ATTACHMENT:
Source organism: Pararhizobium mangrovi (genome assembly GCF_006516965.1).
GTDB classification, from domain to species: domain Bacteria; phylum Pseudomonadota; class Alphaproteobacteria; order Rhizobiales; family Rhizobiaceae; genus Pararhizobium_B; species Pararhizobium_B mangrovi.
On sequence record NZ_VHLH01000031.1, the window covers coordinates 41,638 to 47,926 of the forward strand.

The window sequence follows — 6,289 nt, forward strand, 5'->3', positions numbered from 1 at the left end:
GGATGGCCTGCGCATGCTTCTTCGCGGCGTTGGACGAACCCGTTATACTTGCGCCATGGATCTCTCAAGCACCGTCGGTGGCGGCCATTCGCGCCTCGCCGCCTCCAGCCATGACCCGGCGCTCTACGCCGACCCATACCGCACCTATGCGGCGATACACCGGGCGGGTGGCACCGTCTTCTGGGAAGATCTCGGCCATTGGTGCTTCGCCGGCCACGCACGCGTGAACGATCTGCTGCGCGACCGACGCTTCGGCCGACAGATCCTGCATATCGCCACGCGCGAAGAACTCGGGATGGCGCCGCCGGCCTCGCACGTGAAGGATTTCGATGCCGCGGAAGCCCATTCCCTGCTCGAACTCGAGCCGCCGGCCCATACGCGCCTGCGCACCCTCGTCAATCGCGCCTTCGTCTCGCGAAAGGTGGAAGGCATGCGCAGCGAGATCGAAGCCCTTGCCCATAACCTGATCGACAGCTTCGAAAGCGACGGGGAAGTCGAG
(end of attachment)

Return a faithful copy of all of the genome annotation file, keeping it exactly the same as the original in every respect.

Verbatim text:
Source organism: Pararhizobium mangrovi (genome assembly GCF_006516965.1).
GTDB classification, from domain to species: domain Bacteria; phylum Pseudomonadota; class Alphaproteobacteria; order Rhizobiales; family Rhizobiaceae; genus Pararhizobium_B; species Pararhizobium_B mangrovi.
On sequence record NZ_VHLH01000031.1, the window covers coordinates 41,638 to 47,926 of the forward strand.

The window sequence follows — 6,289 nt, forward strand, 5'->3', positions numbered from 1 at the left end:
GGATGGCCTGCGCATGCTTCTTCGCGGCGTTGGACGAACCCGTTATACTTGCGCCATGGATCTCTCAAGCACCGTCGGTGGCGGCCATTCGCGCCTCGCCGCCTCCAGCCATGACCCGGCGCTCTACGCCGACCCATACCGCACCTATGCGGCGATACACCGGGCGGGTGGCACCGTCTTCTGGGAAGATCTCGGCCATTGGTGCTTCGCCGGCCACGCACGCGTGAACGATCTGCTGCGCGACCGACGCTTCGGCCGACAGATCCTGCATATCGCCACGCGCGAAGAACTCGGGATGGCGCCGCCGGCCTCGCACGTGAAGGATTTCGATGCCGCGGAAGCCCATTCCCTGCTCGAACTCGAGCCGCCGGCCCATACGCGCCTGCGCACCCTCGTCAATCGCGCCTTCGTCTCGCGAAAGGTGGAAGGCATGCGCAGCGAGATCGAAGCCCTTGCCCATAACCTGATCGACAGCTTCGAAAGCGACGGGGAAGTCGAG